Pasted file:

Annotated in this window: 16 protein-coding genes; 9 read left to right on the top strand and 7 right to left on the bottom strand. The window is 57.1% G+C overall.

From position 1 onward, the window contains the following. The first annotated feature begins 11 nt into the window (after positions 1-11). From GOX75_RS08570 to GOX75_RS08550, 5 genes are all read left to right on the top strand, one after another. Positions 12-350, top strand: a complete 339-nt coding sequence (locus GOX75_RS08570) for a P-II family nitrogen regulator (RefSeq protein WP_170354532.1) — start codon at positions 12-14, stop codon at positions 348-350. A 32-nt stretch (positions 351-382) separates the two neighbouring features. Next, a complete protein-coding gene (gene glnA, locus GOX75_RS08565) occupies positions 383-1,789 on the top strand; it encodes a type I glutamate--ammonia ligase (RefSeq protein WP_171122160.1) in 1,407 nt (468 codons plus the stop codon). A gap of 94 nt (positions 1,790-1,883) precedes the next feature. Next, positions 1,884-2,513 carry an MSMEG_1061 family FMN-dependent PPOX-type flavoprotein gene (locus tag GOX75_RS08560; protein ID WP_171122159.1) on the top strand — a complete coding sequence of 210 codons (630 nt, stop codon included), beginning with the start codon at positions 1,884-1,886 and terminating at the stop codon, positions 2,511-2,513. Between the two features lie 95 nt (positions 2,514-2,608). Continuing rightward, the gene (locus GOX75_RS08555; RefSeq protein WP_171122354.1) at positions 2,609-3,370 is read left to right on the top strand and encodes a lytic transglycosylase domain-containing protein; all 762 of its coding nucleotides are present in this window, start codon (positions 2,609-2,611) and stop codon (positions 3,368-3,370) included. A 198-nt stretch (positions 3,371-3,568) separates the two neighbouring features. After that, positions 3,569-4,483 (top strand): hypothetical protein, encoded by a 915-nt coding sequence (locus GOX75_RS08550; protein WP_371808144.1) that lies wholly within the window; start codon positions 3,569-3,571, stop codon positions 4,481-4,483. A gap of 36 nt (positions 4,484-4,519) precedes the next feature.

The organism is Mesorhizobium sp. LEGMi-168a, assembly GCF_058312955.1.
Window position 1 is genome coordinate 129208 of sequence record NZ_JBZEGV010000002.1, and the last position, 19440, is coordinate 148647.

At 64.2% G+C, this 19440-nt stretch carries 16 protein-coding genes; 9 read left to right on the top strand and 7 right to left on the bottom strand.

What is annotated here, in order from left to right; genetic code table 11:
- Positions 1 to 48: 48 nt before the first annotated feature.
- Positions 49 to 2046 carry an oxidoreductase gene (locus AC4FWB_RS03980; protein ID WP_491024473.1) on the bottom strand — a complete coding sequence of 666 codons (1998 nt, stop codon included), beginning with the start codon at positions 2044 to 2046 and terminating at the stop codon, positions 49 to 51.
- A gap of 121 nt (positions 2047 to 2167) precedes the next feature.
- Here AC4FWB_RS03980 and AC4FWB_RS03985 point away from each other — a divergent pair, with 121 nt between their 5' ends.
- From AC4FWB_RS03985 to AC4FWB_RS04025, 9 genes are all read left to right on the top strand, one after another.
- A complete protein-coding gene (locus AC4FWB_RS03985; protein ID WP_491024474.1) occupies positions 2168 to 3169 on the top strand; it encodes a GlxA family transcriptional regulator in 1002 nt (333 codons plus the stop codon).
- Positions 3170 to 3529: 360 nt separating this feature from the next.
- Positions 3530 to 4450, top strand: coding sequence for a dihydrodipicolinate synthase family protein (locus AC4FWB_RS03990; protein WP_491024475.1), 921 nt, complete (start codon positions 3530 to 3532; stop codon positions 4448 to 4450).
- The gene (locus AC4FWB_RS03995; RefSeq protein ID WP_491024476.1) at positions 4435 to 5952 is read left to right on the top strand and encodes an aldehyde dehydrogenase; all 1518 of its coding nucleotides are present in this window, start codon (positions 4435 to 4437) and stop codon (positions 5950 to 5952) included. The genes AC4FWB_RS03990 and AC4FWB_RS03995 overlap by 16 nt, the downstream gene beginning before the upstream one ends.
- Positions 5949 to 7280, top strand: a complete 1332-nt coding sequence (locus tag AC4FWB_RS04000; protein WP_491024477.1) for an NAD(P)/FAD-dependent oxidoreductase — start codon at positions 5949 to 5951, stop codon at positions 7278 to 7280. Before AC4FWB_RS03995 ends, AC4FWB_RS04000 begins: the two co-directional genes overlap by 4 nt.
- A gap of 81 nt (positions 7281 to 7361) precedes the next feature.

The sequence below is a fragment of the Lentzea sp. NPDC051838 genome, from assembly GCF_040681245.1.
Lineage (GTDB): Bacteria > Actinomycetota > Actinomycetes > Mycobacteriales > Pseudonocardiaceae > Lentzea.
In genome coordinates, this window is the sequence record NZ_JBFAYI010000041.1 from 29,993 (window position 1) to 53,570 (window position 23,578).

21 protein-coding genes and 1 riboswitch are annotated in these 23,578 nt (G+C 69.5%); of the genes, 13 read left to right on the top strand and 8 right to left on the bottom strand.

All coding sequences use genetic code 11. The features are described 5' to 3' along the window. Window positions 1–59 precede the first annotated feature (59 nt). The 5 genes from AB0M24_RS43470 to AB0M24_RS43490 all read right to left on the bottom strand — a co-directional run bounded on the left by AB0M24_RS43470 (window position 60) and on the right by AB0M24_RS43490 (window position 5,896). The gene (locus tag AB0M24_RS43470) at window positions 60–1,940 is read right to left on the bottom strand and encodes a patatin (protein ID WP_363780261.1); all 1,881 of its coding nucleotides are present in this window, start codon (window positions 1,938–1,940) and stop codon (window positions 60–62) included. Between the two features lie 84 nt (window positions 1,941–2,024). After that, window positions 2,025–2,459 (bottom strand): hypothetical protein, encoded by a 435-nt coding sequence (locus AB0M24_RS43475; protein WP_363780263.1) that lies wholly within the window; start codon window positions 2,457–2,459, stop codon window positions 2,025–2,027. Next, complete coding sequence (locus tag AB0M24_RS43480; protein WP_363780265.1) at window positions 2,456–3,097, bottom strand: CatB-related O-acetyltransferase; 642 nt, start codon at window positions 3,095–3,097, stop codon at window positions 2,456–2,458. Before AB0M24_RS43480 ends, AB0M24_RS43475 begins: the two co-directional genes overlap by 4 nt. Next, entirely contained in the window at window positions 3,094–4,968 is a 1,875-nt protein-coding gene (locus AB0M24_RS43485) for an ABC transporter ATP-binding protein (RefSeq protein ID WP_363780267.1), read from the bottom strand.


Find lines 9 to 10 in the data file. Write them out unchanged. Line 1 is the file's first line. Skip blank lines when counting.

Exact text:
- A gap of 121 nt (positions 2047 to 2167) precedes the next feature.
- Here AC4FWB_RS03980 and AC4FWB_RS03985 point away from each other — a divergent pair, with 121 nt between their 5' ends.